Clark County has announced another change to its upper management.In a press release issued Monday, the county announced that County Manager Shawn Henessee appointed Ahmad Qayoumi as director of the Public Works Department. Qayoumi had previously served as deputy director and as interim director since Sept. 12 after former Public Works Director Heath Henderson accepted a job with the Clark Regional Wastewater District.Qayoumi’s appointment is the latest in a string of staff changes. Henessee started work as permanent county manager, Clark County’s top executive official, over the summer. Under the county charter, Henessee, who answers to the county council, has wide latitude in managing Clark County operations, including hiring and firing department heads.Shortly after Henessee started, he made Mitch Nickolds, then interim director of Community Development, the permanent head of the department. Nickolds had been hired to fill in after Marty Snell abruptly resigned as director of Community Development.The Public Works Department has more than 300 employees and seven divisions. The department oversees engineering and construction projects, provides fleet services, maintains roads and manages parks.According to the news release, Qayoumi has more than 29 years of public sector experience. Most recently he worked as Regional Rail Division manager for the San Jose, Calif., Department of Transportation.“Clark County is fortunate to have a Public Works director with the breadth of experience and knowledge that Ahmad brings to the position,” Henessee said in a news release.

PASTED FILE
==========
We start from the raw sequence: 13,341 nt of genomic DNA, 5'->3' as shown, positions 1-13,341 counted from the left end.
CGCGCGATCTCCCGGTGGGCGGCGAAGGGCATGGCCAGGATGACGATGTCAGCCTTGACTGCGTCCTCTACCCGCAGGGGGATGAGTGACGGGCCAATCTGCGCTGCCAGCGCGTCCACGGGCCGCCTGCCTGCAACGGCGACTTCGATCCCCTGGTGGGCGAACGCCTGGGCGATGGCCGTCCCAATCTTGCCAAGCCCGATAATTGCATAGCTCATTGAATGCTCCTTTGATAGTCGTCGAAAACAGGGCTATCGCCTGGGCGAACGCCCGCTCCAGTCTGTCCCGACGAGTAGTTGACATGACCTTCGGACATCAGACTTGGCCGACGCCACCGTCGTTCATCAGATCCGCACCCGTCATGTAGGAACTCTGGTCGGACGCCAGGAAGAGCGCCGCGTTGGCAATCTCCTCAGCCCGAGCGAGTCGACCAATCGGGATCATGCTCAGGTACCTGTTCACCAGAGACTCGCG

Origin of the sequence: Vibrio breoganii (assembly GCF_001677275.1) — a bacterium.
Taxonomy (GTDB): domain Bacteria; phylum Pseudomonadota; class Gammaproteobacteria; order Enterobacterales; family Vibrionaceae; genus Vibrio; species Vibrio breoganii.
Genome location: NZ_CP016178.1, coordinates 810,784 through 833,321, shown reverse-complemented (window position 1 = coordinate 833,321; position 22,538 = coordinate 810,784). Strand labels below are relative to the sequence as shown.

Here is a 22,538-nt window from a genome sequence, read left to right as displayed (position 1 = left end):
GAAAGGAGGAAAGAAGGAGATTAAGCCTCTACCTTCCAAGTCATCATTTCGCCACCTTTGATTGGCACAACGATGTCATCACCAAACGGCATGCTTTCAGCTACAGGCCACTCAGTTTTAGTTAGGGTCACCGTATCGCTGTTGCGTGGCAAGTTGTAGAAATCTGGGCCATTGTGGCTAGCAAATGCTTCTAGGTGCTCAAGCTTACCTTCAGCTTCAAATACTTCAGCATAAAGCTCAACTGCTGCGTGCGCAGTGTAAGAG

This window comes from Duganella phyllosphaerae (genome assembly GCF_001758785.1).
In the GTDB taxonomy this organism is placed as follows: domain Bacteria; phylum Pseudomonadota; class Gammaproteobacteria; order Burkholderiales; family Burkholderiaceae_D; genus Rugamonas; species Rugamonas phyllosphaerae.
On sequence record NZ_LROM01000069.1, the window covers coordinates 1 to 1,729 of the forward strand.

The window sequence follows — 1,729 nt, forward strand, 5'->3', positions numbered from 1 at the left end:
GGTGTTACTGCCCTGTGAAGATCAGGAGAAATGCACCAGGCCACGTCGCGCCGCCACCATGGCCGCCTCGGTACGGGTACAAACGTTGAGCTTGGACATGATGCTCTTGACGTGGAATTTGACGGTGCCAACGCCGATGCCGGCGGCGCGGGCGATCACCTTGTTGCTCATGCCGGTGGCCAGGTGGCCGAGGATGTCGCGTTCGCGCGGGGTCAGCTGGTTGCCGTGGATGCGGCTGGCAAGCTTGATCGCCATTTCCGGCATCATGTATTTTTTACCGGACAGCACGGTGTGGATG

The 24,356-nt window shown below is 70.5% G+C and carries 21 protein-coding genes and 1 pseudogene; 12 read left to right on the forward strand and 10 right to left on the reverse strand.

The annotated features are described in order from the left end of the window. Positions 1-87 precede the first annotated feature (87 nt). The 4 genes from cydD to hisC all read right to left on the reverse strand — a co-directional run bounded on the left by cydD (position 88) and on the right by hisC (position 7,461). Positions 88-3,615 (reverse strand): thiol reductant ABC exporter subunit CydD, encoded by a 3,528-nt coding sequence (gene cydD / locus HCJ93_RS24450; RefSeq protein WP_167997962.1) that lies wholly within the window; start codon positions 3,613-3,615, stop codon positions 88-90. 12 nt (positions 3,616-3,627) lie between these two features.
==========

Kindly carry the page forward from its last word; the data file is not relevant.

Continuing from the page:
Derrick Hall satisfied with D-backs’ buying and selling Grace expects Greinke trade to have emotional impact Chris Johnson has provided one of the best stories of the 2015 NFL season.After being involved in a drive-by shooting in the offseason that killed his friend, Johnson’s career was very much in doubt. The Arizona Cardinals, needing some depth in a running back group that was besieged by hamstring injuries during training camp, signed Johnson to an incentive-laden one-year deal in August.All the 30-year-old back has done is help revitalize what has been a dormant Cardinals running game. Johnson ranks third in the league with 676 yards and he’s averaging 4.8 yards per carry for first-place Arizona heading into their Week 10 showdown in Seattle against the Seahawks. If you’re confused by this ranking (and you should be), consult PFF’s grading scale broken down. The 5: Takeaways from the Coyotes’ introduction of Alex Meruelo Top Stories Former Cardinals kicker Phil Dawson retires Arizona Cardinals running back Chris Johnson (23) is chased by the Detroit Lions defense during the first half of an NFL football game, Sunday, Oct. 11, 2015, in Detroit. (AP Photo/Duane Burleson) You’d think that kind of first-half performance would garner praise instead of criticism. But the folks over at Pro Football Focus don’t feel that way.Bryson Vesnaver penned a piece naming the lowest-rated player at each position so far this season, including Johnson at running back.Johnson has long been someone that puts up the stats but has never graded well, and there are a few reasons for that. It’s easy to run when your O-line is creating holes the size of three people. Currently, the Cardinals have our fourth-best offensive line in terms of run blocking. Johnson’s elusive rating is a mere 40.2, as he’s broken just 20 tackles on 146 touches.On top of that, the Cardinals have one of the most dangerous passing games in the league. So, when you’ve got a really strong offensive line, and a passing game defenses need to focus on, you’re going to get some running lanes. But despite all the yards, Johnson just hasn’t done enough on his own to show he can succeed without the perfect offense around him.Huh?The site has Pittsburgh’s Le’Veon Bell rated as the top back in the first half. Bell is a great back, but missed the first two games of the season due to suspension and suffered a devastating knee injury in Week 8 that will keep him out the remainder of the year. Comments Share